She could stay with him for a year here, easily. Two years. Longer. But she had a life, otherwhen, and she had to get back to it.
"Then I guess we'll try to make it on the weekend," said Dev.
She put the brush down, pulled her head from his shoulder, and took his face between her hands. "I want us to make it through the week, Dev."
He looked at her tiredly. "Kara. I have a job to get back to, also."
"I know, Dev. But what if you came back with me? To the 20th? Just for a week?"
His eyes widened, then he looked away, disgustedly. "No, no, no. Emphatically. Love you. Hate your century. Earth people in the 20th have barely left the caves. I was born in that century, but on Krypton. In this era, Earth's caught up."
She sighed. "Look, Dev. I'm not asking you to live there. I just want to, well, be with you for another week. Want to show you around."
"Show me around."
Kara nodded. "Uh huh. I'd like you to meet Mom and Dad."
"Oh, capital. ‘Good evening, Mr. and Mrs. Zor-El, I'm the man who's boffing your daughter.' ‘Good of you, Mr. Em. It's about time somebody did.'"
She grinned and put her hands around his throat. "I ought to, you know. I really ought to."
"Actually, you need to improve your grip. I could show you, wouldn't take a minute. The way you're holding me now would be okay against your garden-variety human, but put it on a Krypt or a Daxamite, and before you could squeeze twice he'd be handing you your pretty little blonde head."
Kara said, "Dev, you idiot. I was talking about my Earth Mom and Dad. Edna and Fred Danvers. I'm too busy to go to Rokyn this week. But I'd like you to meet my real parents, too, when we get a chance. It's just that--" She ran a finger down his nose. "--That before I came up here, Mom and Dad, that is, Fred and Edna, both of them were onto me about meeting a guy. And getting married."
"Don't say ‘Oh.' I haven't dragged you to the sun-altar yet, have I?"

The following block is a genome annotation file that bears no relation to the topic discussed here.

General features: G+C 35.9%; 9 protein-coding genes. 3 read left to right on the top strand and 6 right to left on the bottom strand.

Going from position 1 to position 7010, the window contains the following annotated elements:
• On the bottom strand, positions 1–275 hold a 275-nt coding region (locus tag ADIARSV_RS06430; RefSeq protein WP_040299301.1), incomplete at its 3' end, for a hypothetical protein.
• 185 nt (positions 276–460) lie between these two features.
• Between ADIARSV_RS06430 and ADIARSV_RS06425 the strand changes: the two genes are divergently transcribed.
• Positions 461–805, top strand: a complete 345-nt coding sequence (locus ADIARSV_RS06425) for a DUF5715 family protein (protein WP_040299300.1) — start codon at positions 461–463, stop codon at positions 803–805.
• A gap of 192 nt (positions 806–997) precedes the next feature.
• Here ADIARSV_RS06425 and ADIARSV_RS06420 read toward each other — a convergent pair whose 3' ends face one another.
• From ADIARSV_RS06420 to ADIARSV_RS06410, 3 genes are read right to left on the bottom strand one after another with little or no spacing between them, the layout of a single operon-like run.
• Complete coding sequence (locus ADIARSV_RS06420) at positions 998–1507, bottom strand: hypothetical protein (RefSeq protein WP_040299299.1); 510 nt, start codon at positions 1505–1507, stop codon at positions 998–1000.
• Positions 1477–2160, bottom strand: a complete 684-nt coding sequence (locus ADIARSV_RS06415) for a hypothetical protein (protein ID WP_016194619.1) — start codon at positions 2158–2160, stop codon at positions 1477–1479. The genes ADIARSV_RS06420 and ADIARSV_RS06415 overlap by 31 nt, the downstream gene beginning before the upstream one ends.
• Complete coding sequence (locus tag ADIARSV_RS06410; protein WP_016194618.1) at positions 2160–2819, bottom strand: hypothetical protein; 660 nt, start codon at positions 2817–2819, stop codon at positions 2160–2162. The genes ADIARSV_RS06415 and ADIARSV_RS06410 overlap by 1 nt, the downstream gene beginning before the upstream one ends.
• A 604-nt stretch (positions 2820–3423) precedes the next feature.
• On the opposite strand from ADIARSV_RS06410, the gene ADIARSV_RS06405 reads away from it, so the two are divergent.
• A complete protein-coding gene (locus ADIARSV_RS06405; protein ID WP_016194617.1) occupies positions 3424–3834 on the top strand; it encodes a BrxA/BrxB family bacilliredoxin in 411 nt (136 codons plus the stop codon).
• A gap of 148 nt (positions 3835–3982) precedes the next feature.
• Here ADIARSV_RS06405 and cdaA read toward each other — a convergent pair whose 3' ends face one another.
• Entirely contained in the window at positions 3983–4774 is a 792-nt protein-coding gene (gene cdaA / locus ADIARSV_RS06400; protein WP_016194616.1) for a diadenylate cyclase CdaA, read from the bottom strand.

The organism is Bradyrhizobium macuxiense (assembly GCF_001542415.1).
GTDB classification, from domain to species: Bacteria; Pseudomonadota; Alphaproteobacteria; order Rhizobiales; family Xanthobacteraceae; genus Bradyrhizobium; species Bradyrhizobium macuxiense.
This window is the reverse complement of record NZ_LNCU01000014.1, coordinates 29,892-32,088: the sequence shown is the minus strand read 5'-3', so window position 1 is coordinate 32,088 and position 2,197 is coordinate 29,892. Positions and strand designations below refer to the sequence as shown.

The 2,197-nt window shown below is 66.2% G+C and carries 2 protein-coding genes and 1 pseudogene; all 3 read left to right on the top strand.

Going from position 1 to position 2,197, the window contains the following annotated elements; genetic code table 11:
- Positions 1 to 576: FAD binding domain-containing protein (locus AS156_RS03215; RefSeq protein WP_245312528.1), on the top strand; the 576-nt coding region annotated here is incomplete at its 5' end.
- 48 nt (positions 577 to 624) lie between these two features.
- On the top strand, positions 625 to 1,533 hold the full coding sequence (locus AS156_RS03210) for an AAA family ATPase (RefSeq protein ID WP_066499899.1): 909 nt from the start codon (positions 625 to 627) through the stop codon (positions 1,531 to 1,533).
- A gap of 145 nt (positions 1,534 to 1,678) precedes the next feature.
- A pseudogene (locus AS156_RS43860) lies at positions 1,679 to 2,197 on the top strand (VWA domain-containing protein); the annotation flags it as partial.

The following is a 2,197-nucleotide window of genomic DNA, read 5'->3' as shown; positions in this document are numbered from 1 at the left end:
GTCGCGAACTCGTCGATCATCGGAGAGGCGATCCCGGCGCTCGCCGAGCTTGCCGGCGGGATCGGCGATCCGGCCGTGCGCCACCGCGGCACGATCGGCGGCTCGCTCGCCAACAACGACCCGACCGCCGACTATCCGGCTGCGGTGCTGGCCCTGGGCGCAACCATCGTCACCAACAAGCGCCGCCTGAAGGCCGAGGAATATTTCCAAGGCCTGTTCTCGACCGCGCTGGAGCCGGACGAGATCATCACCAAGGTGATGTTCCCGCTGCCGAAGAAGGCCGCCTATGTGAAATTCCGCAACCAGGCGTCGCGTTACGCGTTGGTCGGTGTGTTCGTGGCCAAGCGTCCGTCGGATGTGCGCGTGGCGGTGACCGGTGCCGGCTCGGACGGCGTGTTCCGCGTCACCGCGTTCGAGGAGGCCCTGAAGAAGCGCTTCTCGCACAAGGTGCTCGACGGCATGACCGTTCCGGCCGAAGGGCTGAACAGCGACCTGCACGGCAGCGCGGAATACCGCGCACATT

"Not yet. Marriage cuts down on good sex."
"How would you know? You've never been married, either."
"No, I haven't. But...carry on, Kara."
Supergirl pushed him down gently on the bed and poked a finger in his chest. "So I want to show them the nice young man who picked me up in the 30th Century. Just be as charming as you are to me, and you'll do just fine." She looked at him with sincerity. "I mean it, Dev. I want you to come home with me. Just for the week."
He sat up and swung both legs over the side of the bed. "Kara, darling. Listen. Do you think your parents are going to be really enthused about us sharing what I'm about to get out of? Marriage, yes. Parents are overjoyed to hear that their daughters are getting married. But living together? That means you're despoiling their little darling. They come after you with Kryptonite and chains from Daxam."
"Hey, I despoiled you, too, remember? I wanted to be despoiled."
"Yeah, and you despoiled very well."
"You're sweet, Dev."
"One tries, dear." He put his hand against her cheek to feel the warmth of her. She closed her eyes at his touch.
"If you keep doing this I'm going to have to delay my takeoff by at least thirty minutes. Maybe an hour."
"Well, we wouldn't want that, would we?"
"Yes, we would."
Afterward, lying beside him, she stroked his hair and said, "You're coming back with me."
"Bet you I can convince you."
"I shudder to ask how, Kara. So...how, Kara?"
She leaned closer and whispered in his ear, "The showers in these rooms are marvelous, Dev. Really, they are." She kissed his ear.
By the time they used the heattowels to get the last of the water off, she looked at him and said, "Well?"
He sighed. "All right, Kara. One week."
It had been a month since the Crisis on Infinite Earths.
The greatest mystery on several Earths was: where were the super-villains disappearing to?
The Justice League, Justice Society, Justice Force, Marvel Family, and Freedom Fighters had discovered numerous enemies of theirs simply vanishing from the planet. It did not happen all at once. Some were taken early, others later, and a few were not taken at all. But the maximum security prisons which dealt with hypernormal felons were missing many inmates, and could not say where they had gone. Even videotaped spy-camera feeds showed only that the prisoners were there one second, gone the next.
It was ominous. The governments and heroes of each Earth were notified, and searches were made. But no one could learn, just yet, where the villains had gone.
The heroes were on alert, but figured that they would learn all too late.
The trip between times was always bracing, but Kara and Dev both knew how to do it well. They did it holding hands.